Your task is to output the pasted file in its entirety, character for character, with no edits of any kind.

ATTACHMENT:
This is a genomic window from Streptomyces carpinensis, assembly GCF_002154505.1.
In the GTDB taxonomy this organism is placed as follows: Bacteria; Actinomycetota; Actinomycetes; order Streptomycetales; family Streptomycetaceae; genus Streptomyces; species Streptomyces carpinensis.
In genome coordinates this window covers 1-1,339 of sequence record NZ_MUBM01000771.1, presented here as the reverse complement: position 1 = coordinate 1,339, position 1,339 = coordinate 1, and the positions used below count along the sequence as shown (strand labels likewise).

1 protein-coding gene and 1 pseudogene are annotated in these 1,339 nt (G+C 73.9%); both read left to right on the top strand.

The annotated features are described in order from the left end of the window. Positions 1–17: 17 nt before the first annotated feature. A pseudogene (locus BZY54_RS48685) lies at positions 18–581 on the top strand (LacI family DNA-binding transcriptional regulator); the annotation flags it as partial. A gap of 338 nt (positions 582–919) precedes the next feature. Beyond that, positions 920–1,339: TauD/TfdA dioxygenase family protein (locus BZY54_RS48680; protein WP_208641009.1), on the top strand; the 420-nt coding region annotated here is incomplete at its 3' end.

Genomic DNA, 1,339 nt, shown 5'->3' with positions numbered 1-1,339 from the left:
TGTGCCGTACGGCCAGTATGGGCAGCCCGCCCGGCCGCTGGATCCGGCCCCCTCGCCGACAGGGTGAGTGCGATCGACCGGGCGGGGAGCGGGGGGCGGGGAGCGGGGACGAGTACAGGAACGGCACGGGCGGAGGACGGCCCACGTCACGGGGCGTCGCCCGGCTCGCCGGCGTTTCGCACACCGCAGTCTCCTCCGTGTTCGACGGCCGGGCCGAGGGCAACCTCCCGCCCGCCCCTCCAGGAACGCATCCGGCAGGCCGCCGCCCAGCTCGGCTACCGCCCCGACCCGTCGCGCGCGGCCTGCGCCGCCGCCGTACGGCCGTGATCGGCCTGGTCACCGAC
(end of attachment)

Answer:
This is a genomic window from Streptomyces carpinensis, assembly GCF_002154505.1.
In the GTDB taxonomy this organism is placed as follows: Bacteria; Actinomycetota; Actinomycetes; order Streptomycetales; family Streptomycetaceae; genus Streptomyces; species Streptomyces carpinensis.
In genome coordinates this window covers 1-1,339 of sequence record NZ_MUBM01000771.1, presented here as the reverse complement: position 1 = coordinate 1,339, position 1,339 = coordinate 1, and the positions used below count along the sequence as shown (strand labels likewise).

1 protein-coding gene and 1 pseudogene are annotated in these 1,339 nt (G+C 73.9%); both read left to right on the top strand.

The annotated features are described in order from the left end of the window. Positions 1–17: 17 nt before the first annotated feature. A pseudogene (locus BZY54_RS48685) lies at positions 18–581 on the top strand (LacI family DNA-binding transcriptional regulator); the annotation flags it as partial. A gap of 338 nt (positions 582–919) precedes the next feature. Beyond that, positions 920–1,339: TauD/TfdA dioxygenase family protein (locus BZY54_RS48680; protein WP_208641009.1), on the top strand; the 420-nt coding region annotated here is incomplete at its 3' end.

Genomic DNA, 1,339 nt, shown 5'->3' with positions numbered 1-1,339 from the left:
TGTGCCGTACGGCCAGTATGGGCAGCCCGCCCGGCCGCTGGATCCGGCCCCCTCGCCGACAGGGTGAGTGCGATCGACCGGGCGGGGAGCGGGGGGCGGGGAGCGGGGACGAGTACAGGAACGGCACGGGCGGAGGACGGCCCACGTCACGGGGCGTCGCCCGGCTCGCCGGCGTTTCGCACACCGCAGTCTCCTCCGTGTTCGACGGCCGGGCCGAGGGCAACCTCCCGCCCGCCCCTCCAGGAACGCATCCGGCAGGCCGCCGCCCAGCTCGGCTACCGCCCCGACCCGTCGCGCGCGGCCTGCGCCGCCGCCGTACGGCCGTGATCGGCCTGGTCACCGAC